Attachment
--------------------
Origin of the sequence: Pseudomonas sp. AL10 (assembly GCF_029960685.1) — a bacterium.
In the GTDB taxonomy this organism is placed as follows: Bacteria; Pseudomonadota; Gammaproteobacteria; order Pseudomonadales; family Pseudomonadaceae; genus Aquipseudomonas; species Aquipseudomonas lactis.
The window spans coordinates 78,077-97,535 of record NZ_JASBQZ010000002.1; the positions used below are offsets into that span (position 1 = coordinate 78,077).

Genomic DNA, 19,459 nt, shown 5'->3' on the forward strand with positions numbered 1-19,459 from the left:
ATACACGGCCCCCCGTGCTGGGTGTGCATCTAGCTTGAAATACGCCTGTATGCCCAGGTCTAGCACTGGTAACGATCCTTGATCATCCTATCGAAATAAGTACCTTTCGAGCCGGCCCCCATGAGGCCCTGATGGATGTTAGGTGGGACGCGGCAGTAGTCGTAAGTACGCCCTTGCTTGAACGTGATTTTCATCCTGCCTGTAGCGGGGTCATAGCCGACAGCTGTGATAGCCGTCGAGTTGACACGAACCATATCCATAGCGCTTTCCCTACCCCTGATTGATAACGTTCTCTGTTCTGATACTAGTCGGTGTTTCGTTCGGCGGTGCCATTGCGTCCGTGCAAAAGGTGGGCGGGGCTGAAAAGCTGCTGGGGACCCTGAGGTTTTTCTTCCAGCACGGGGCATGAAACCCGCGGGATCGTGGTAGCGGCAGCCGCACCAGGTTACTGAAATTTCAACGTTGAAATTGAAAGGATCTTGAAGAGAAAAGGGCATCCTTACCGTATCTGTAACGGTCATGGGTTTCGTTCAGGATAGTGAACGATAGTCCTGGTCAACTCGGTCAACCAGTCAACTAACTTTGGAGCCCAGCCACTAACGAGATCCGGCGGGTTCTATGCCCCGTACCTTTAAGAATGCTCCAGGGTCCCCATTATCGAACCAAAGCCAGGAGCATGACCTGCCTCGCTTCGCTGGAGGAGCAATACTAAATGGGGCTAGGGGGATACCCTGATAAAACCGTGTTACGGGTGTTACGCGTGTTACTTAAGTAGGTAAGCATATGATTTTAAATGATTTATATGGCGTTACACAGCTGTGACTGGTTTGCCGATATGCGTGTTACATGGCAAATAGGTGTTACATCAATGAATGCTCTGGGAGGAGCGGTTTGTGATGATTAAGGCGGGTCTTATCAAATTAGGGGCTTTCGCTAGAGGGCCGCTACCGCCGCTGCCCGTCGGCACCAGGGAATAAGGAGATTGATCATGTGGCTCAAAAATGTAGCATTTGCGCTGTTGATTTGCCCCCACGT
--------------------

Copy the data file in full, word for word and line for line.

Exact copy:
Origin of the sequence: Pseudomonas sp. AL10 (assembly GCF_029960685.1) — a bacterium.
In the GTDB taxonomy this organism is placed as follows: Bacteria; Pseudomonadota; Gammaproteobacteria; order Pseudomonadales; family Pseudomonadaceae; genus Aquipseudomonas; species Aquipseudomonas lactis.
The window spans coordinates 78,077-97,535 of record NZ_JASBQZ010000002.1; the positions used below are offsets into that span (position 1 = coordinate 78,077).

Genomic DNA, 19,459 nt, shown 5'->3' on the forward strand with positions numbered 1-19,459 from the left:
ATACACGGCCCCCCGTGCTGGGTGTGCATCTAGCTTGAAATACGCCTGTATGCCCAGGTCTAGCACTGGTAACGATCCTTGATCATCCTATCGAAATAAGTACCTTTCGAGCCGGCCCCCATGAGGCCCTGATGGATGTTAGGTGGGACGCGGCAGTAGTCGTAAGTACGCCCTTGCTTGAACGTGATTTTCATCCTGCCTGTAGCGGGGTCATAGCCGACAGCTGTGATAGCCGTCGAGTTGACACGAACCATATCCATAGCGCTTTCCCTACCCCTGATTGATAACGTTCTCTGTTCTGATACTAGTCGGTGTTTCGTTCGGCGGTGCCATTGCGTCCGTGCAAAAGGTGGGCGGGGCTGAAAAGCTGCTGGGGACCCTGAGGTTTTTCTTCCAGCACGGGGCATGAAACCCGCGGGATCGTGGTAGCGGCAGCCGCACCAGGTTACTGAAATTTCAACGTTGAAATTGAAAGGATCTTGAAGAGAAAAGGGCATCCTTACCGTATCTGTAACGGTCATGGGTTTCGTTCAGGATAGTGAACGATAGTCCTGGTCAACTCGGTCAACCAGTCAACTAACTTTGGAGCCCAGCCACTAACGAGATCCGGCGGGTTCTATGCCCCGTACCTTTAAGAATGCTCCAGGGTCCCCATTATCGAACCAAAGCCAGGAGCATGACCTGCCTCGCTTCGCTGGAGGAGCAATACTAAATGGGGCTAGGGGGATACCCTGATAAAACCGTGTTACGGGTGTTACGCGTGTTACTTAAGTAGGTAAGCATATGATTTTAAATGATTTATATGGCGTTACACAGCTGTGACTGGTTTGCCGATATGCGTGTTACATGGCAAATAGGTGTTACATCAATGAATGCTCTGGGAGGAGCGGTTTGTGATGATTAAGGCGGGTCTTATCAAATTAGGGGCTTTCGCTAGAGGGCCGCTACCGCCGCTGCCCGTCGGCACCAGGGAATAAGGAGATTGATCATGTGGCTCAAAAATGTAGCATTTGCGCTGTTGATTTGCCCCCACGT